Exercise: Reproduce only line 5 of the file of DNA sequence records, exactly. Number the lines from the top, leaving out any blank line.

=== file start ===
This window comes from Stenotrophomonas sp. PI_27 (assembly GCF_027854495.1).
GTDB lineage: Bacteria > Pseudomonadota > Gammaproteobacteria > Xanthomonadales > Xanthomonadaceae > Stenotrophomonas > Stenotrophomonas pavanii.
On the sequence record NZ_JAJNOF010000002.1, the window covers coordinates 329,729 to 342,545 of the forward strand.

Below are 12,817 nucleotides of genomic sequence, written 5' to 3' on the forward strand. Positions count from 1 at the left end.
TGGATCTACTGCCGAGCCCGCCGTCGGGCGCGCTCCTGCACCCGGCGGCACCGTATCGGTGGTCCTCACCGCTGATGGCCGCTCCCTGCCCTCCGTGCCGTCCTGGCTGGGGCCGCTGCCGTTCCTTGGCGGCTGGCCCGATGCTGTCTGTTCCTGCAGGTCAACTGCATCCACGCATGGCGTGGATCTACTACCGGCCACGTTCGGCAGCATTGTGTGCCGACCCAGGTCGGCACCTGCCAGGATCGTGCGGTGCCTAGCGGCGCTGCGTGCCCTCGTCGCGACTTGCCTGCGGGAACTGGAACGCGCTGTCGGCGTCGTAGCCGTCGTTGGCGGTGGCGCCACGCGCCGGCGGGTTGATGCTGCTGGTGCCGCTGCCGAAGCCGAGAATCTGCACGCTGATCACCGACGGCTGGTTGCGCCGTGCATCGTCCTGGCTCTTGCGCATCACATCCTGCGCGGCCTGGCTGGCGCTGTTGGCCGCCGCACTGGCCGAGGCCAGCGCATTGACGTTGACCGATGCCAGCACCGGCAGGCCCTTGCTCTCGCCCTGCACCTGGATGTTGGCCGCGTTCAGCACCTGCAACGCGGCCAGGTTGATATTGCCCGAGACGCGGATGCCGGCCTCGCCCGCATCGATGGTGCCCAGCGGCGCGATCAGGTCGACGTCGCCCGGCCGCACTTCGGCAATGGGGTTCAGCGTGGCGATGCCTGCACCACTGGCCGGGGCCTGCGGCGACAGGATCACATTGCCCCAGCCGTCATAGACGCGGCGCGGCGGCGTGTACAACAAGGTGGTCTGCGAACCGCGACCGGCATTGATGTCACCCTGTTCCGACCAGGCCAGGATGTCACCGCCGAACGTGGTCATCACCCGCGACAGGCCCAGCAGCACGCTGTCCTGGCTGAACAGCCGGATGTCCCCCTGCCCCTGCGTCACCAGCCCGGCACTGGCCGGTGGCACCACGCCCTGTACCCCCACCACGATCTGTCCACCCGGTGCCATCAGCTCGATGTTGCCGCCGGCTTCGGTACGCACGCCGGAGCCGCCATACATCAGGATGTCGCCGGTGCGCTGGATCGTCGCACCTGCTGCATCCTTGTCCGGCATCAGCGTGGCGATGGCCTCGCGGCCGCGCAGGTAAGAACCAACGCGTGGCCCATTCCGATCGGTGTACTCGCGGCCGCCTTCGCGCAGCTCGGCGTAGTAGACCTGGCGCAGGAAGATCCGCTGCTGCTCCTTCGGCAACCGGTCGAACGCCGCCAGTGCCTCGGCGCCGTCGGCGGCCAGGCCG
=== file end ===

TGGATCTACTGCCGAGCCCGCCGTCGGGCGCGCTCCTGCACCCGGCGGCACCGTATCGGTGGTCCTCACCGCTGATGGCCGCTCCCTGCCCTCCGTGCCGTCCTGGCTGGGGCCGCTGCCGTTCCTTGGCGGCTGGCCCGATGCTGTCTGTTCCTGCAGGTCAACTGCATCCACGCATGGCGTGGATCTACTACCGGCCACGTTCGGCAGCATTGTGTGCCGACCCAGGTCGGCACCTGCCAGGATCGTGCGGTGCCTAGCGGCGCTGCGTGCCCTCGTCGCGACTTGCCTGCGGGAACTGGAACGCGCTGTCGGCGTCGTAGCCGTCGTTGGCGGTGGCGCCACGCGCCGGCGGGTTGATGCTGCTGGTGCCGCTGCCGAAGCCGAGAATCTGCACGCTGATCACCGACGGCTGGTTGCGCCGTGCATCGTCCTGGCTCTTGCGCATCACATCCTGCGCGGCCTGGCTGGCGCTGTTGGCCGCCGCACTGGCCGAGGCCAGCGCATTGACGTTGACCGATGCCAGCACCGGCAGGCCCTTGCTCTCGCCCTGCACCTGGATGTTGGCCGCGTTCAGCACCTGCAACGCGGCCAGGTTGATATTGCCCGAGACGCGGATGCCGGCCTCGCCCGCATCGATGGTGCCCAGCGGCGCGATCAGGTCGACGTCGCCCGGCCGCACTTCGGCAATGGGGTTCAGCGTGGCGATGCCTGCACCACTGGCCGGGGCCTGCGGCGACAGGATCACATTGCCCCAGCCGTCATAGACGCGGCGCGGCGGCGTGTACAACAAGGTGGTCTGCGAACCGCGACCGGCATTGATGTCACCCTGTTCCGACCAGGCCAGGATGTCACCGCCGAACGTGGTCATCACCCGCGACAGGCCCAGCAGCACGCTGTCCTGGCTGAACAGCCGGATGTCCCCCTGCCCCTGCGTCACCAGCCCGGCACTGGCCGGTGGCACCACGCCCTGTACCCCCACCACGATCTGTCCACCCGGTGCCATCAGCTCGATGTTGCCGCCGGCTTCGGTACGCACGCCGGAGCCGCCATACATCAGGATGTCGCCGGTGCGCTGGATCGTCGCACCTGCTGCATCCTTGTCCGGCATCAGCGTGGCGATGGCCTCGCGGCCGCGCAGGTAAGAACCAACGCGTGGCCCATTCCGATCGGTGTACTCGCGGCCGCCTTCGCGCAGCTCGGCGTAGTAGACCTGGCGCAGGAAGATCCGCTGCTGCTCCTTCGGCAACCGGTCGAACGCCGCCAGTGCCTCGGCGCCGTCGGCGGCCAGGCCG